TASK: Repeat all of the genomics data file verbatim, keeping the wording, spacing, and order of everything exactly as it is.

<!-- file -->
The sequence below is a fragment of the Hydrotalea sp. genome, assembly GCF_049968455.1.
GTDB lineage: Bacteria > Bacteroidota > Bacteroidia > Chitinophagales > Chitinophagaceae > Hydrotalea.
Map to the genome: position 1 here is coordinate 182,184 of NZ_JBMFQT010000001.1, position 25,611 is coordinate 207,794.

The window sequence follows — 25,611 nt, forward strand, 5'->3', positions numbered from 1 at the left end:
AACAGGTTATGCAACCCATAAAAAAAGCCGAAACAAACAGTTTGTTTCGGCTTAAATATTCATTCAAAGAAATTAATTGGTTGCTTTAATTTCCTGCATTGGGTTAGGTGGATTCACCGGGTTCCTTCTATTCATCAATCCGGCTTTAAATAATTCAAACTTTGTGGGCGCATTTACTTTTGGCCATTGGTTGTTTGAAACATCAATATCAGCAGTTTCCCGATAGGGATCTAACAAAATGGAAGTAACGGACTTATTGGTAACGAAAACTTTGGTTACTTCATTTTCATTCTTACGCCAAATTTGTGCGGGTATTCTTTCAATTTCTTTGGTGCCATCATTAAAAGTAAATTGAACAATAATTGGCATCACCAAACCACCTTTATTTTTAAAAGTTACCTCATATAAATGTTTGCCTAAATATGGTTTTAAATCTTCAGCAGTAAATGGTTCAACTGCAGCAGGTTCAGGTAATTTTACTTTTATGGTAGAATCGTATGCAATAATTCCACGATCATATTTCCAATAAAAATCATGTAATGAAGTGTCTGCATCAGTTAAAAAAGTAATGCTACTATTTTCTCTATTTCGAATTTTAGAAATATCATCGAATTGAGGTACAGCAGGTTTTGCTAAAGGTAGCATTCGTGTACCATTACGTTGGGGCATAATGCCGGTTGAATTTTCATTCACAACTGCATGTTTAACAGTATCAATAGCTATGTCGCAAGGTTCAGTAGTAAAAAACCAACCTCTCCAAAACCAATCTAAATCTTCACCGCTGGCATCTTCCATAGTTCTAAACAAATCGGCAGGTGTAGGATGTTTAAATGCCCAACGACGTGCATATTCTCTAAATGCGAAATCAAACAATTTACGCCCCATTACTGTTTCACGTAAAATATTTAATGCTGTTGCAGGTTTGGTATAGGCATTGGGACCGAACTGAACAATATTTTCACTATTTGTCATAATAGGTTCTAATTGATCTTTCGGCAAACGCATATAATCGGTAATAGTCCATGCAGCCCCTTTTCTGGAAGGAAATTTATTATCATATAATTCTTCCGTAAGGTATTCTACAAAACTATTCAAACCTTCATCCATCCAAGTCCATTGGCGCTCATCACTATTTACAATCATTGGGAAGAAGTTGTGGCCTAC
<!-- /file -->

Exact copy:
The sequence below is a fragment of the Hydrotalea sp. genome, assembly GCF_049968455.1.
GTDB lineage: Bacteria > Bacteroidota > Bacteroidia > Chitinophagales > Chitinophagaceae > Hydrotalea.
Map to the genome: position 1 here is coordinate 182,184 of NZ_JBMFQT010000001.1, position 25,611 is coordinate 207,794.

The window sequence follows — 25,611 nt, forward strand, 5'->3', positions numbered from 1 at the left end:
AACAGGTTATGCAACCCATAAAAAAAGCCGAAACAAACAGTTTGTTTCGGCTTAAATATTCATTCAAAGAAATTAATTGGTTGCTTTAATTTCCTGCATTGGGTTAGGTGGATTCACCGGGTTCCTTCTATTCATCAATCCGGCTTTAAATAATTCAAACTTTGTGGGCGCATTTACTTTTGGCCATTGGTTGTTTGAAACATCAATATCAGCAGTTTCCCGATAGGGATCTAACAAAATGGAAGTAACGGACTTATTGGTAACGAAAACTTTGGTTACTTCATTTTCATTCTTACGCCAAATTTGTGCGGGTATTCTTTCAATTTCTTTGGTGCCATCATTAAAAGTAAATTGAACAATAATTGGCATCACCAAACCACCTTTATTTTTAAAAGTTACCTCATATAAATGTTTGCCTAAATATGGTTTTAAATCTTCAGCAGTAAATGGTTCAACTGCAGCAGGTTCAGGTAATTTTACTTTTATGGTAGAATCGTATGCAATAATTCCACGATCATATTTCCAATAAAAATCATGTAATGAAGTGTCTGCATCAGTTAAAAAAGTAATGCTACTATTTTCTCTATTTCGAATTTTAGAAATATCATCGAATTGAGGTACAGCAGGTTTTGCTAAAGGTAGCATTCGTGTACCATTACGTTGGGGCATAATGCCGGTTGAATTTTCATTCACAACTGCATGTTTAACAGTATCAATAGCTATGTCGCAAGGTTCAGTAGTAAAAAACCAACCTCTCCAAAACCAATCTAAATCTTCACCGCTGGCATCTTCCATAGTTCTAAACAAATCGGCAGGTGTAGGATGTTTAAATGCCCAACGACGTGCATATTCTCTAAATGCGAAATCAAACAATTTACGCCCCATTACTGTTTCACGTAAAATATTTAATGCTGTTGCAGGTTTGGTATAGGCATTGGGACCGAACTGAACAATATTTTCACTATTTGTCATAATAGGTTCTAATTGATCTTTCGGCAAACGCATATAATCGGTAATAGTCCATGCAGCCCCTTTTCTGGAAGGAAATTTATTATCATATAATTCTTCCGTAAGGTATTCTACAAAACTATTCAAACCTTCATCCATCCAAGTCCATTGGCGCTCATCACTATTTACAATCATTGGGAAGAAGTTGTGGCCTAC